Exclusive: The winning entry checklist

You may have pulled off the most amazing event ever, however, the jury will only be able to evaluate it based on the information you provide them with. So, to take home that Best Event Award, you need to first put together the best entry.

Below, you can find the winning entry checklist – your ultimate guideline for filling out your Eventex entry and sweeping away the competition.
You’re welcome!

✓ 3-minute video

This is one of the most important if not THE most important element of your entry. A well edited video is sure to give a better idea about your event than a written description. If you don’t have video footage, just compile a short presentation with images, graphics and illustrations to get your point across.

✓ Short summary

The first question of the application form requires you to provide a short summary of the event. It is a good idea to create the summary once you’ve answered all questions. This way, you’ll be able to provide a summary that describes the most important aspects of your event in just a few words.

✓ KISS (keep it short and simple)

You’ve got just under a minute to grab the jury’s attention, so you’ve got to keep it short and simple. It is crucial to convey all the information in a concise manner. At the same time, you want the jury to keep on reading till the end with the same level of interest. Pay attention to the wordcount. Carefully lay breadcrumbs of information revealing the uniqueness of your event but don’t overdo it – most people don’t like to read texts full of clichés, big words and little substance.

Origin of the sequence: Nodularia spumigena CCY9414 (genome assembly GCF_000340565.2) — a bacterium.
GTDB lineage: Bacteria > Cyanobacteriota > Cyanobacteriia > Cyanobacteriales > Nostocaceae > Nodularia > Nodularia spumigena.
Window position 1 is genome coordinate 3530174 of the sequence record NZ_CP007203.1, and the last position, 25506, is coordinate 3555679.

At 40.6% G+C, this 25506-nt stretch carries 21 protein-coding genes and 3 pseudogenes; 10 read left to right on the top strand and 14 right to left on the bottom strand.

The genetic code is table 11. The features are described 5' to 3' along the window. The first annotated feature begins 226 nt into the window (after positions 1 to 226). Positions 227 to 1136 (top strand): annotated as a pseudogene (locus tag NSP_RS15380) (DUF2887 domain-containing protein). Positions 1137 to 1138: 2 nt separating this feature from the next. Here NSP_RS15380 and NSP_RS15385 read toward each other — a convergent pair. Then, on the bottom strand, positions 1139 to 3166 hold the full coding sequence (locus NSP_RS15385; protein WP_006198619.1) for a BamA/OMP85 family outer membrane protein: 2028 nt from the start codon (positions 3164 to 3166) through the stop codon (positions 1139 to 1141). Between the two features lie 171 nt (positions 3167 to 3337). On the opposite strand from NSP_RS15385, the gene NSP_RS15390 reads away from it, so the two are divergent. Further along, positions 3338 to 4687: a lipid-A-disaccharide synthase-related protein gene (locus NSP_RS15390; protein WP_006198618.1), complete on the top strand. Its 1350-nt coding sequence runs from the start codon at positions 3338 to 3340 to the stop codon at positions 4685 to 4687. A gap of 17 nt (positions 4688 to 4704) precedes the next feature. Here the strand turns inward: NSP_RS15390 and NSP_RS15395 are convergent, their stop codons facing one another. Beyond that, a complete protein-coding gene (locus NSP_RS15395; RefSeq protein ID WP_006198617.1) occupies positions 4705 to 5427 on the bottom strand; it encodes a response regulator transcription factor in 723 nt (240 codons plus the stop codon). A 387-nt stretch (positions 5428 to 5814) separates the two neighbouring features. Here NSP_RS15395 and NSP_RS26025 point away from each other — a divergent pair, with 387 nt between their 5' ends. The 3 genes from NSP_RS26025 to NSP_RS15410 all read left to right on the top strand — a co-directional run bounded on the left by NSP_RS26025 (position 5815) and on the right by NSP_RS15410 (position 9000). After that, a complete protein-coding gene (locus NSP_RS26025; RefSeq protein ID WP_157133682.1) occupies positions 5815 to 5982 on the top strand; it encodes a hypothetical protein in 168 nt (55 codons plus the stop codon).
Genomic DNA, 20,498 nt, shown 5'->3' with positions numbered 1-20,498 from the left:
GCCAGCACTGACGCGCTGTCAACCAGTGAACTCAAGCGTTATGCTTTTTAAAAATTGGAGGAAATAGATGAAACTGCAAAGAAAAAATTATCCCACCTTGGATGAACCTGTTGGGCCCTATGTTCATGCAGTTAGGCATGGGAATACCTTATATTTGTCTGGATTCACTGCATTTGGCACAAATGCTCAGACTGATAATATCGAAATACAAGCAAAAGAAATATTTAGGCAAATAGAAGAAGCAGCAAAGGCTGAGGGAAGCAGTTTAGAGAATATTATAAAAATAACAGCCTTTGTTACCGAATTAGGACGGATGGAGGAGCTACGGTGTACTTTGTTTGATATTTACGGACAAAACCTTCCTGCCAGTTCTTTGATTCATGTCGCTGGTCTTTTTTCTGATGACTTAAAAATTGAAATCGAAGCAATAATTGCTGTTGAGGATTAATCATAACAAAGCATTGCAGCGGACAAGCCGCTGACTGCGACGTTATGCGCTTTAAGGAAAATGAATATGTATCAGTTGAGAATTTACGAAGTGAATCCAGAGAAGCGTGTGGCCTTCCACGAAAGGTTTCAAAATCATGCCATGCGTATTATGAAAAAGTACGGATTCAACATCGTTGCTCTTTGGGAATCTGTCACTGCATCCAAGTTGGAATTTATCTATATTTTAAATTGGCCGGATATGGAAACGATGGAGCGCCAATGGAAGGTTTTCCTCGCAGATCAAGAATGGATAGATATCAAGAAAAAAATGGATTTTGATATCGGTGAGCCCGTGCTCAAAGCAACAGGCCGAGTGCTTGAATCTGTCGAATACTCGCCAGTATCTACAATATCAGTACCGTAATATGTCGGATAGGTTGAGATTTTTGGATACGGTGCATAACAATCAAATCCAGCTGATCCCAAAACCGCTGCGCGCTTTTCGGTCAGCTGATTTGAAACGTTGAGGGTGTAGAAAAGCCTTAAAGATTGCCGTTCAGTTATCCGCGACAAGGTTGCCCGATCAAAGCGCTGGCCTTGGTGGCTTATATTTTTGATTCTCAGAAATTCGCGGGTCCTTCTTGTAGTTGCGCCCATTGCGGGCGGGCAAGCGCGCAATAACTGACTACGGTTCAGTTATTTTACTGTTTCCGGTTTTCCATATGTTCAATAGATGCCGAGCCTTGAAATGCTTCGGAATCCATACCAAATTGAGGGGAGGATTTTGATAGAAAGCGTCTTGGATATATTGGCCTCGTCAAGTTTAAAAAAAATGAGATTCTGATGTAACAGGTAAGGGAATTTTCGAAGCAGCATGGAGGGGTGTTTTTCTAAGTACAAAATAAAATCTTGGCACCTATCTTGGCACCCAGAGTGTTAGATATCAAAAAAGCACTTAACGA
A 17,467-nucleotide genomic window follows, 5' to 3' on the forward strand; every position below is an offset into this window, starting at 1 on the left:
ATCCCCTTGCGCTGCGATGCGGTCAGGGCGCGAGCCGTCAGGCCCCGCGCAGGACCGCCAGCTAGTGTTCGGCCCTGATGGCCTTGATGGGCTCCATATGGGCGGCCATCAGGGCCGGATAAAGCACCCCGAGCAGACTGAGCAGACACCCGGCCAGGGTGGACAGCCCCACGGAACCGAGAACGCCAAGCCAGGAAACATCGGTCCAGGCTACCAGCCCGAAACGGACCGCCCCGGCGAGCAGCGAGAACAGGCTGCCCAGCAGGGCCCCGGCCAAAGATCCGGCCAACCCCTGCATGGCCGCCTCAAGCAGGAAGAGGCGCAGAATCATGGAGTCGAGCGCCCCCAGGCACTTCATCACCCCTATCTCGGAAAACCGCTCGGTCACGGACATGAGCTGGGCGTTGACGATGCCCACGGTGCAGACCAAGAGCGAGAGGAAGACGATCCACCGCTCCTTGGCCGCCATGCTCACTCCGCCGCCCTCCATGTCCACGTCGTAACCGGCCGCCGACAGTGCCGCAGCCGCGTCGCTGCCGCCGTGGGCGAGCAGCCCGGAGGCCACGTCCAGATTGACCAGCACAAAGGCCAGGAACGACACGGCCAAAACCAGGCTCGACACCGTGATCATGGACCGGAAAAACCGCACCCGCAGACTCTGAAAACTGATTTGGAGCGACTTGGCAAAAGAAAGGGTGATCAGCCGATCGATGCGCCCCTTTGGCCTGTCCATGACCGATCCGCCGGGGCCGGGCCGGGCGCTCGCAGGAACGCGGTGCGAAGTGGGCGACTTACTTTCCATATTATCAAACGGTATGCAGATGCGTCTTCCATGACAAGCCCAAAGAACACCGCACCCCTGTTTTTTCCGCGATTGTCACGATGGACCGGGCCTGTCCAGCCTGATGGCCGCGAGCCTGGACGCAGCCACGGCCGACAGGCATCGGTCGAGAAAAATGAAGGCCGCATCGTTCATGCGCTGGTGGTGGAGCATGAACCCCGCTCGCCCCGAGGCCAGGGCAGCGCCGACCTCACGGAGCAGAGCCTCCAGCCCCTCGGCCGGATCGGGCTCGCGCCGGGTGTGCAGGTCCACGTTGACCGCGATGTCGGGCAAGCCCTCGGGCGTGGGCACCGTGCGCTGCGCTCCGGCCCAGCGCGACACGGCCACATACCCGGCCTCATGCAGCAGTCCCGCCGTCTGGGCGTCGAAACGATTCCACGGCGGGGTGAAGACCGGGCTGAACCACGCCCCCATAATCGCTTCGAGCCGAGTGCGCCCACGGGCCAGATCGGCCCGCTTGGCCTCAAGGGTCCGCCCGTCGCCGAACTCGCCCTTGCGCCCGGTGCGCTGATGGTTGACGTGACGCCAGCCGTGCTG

✓ Use bullet points

Bullet points are not only easier to read but also a great tool to help you stick to the point and be concise.

✓ Context

Always provide the context in which your event was conceived, planned and organized. It is always a plus when your event was created as a part of an integrated organisational or marketing development program.

✓ Objectives

Apart from originality and wow factor, the jury members will be looking to find out how your event achieved its objectives. Make sure you clearly define the objectives and explain how the event accomplished what you had set out to do.

✓ Proof

If you have collected feedback from participants in the form of a questionnaire or testimonials, it is always a good idea to include these data. Just remember, the evaluation of your event should correspond to your preset objectives, so you can prove that you achieved them.

Here’s a video summarizing the most important points by jury member and event ROI guru, Elling Hamso.

So there you have it – the winning formula for a winning project. Good luck!

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